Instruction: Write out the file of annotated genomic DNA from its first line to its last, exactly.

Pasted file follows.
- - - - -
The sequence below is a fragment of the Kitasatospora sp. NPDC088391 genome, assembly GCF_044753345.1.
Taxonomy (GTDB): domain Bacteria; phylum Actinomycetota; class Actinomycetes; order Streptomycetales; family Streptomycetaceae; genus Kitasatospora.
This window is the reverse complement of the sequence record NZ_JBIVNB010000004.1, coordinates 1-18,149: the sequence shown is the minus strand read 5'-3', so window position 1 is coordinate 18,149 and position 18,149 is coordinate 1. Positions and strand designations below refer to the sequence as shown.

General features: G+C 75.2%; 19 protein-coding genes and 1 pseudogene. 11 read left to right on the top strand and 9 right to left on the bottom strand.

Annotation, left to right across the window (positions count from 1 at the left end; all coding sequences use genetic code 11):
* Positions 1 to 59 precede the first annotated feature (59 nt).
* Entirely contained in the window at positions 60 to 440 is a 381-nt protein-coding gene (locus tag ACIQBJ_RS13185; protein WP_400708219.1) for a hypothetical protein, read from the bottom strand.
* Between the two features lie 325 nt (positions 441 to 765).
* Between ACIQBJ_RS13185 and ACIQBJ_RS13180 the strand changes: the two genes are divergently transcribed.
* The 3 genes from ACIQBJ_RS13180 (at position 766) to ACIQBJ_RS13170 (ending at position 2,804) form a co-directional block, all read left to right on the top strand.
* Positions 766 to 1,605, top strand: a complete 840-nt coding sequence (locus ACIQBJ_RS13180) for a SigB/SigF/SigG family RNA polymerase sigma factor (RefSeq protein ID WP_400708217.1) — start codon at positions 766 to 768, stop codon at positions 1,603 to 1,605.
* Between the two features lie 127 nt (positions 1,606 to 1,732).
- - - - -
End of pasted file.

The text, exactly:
The sequence below is a fragment of the Kitasatospora sp. NPDC088391 genome, assembly GCF_044753345.1.
Taxonomy (GTDB): domain Bacteria; phylum Actinomycetota; class Actinomycetes; order Streptomycetales; family Streptomycetaceae; genus Kitasatospora.
This window is the reverse complement of the sequence record NZ_JBIVNB010000004.1, coordinates 1-18,149: the sequence shown is the minus strand read 5'-3', so window position 1 is coordinate 18,149 and position 18,149 is coordinate 1. Positions and strand designations below refer to the sequence as shown.

General features: G+C 75.2%; 19 protein-coding genes and 1 pseudogene. 11 read left to right on the top strand and 9 right to left on the bottom strand.

Annotation, left to right across the window (positions count from 1 at the left end; all coding sequences use genetic code 11):
* Positions 1 to 59 precede the first annotated feature (59 nt).
* Entirely contained in the window at positions 60 to 440 is a 381-nt protein-coding gene (locus tag ACIQBJ_RS13185; protein WP_400708219.1) for a hypothetical protein, read from the bottom strand.
* Between the two features lie 325 nt (positions 441 to 765).
* Between ACIQBJ_RS13185 and ACIQBJ_RS13180 the strand changes: the two genes are divergently transcribed.
* The 3 genes from ACIQBJ_RS13180 (at position 766) to ACIQBJ_RS13170 (ending at position 2,804) form a co-directional block, all read left to right on the top strand.
* Positions 766 to 1,605, top strand: a complete 840-nt coding sequence (locus ACIQBJ_RS13180) for a SigB/SigF/SigG family RNA polymerase sigma factor (RefSeq protein ID WP_400708217.1) — start codon at positions 766 to 768, stop codon at positions 1,603 to 1,605.
* Between the two features lie 127 nt (positions 1,606 to 1,732).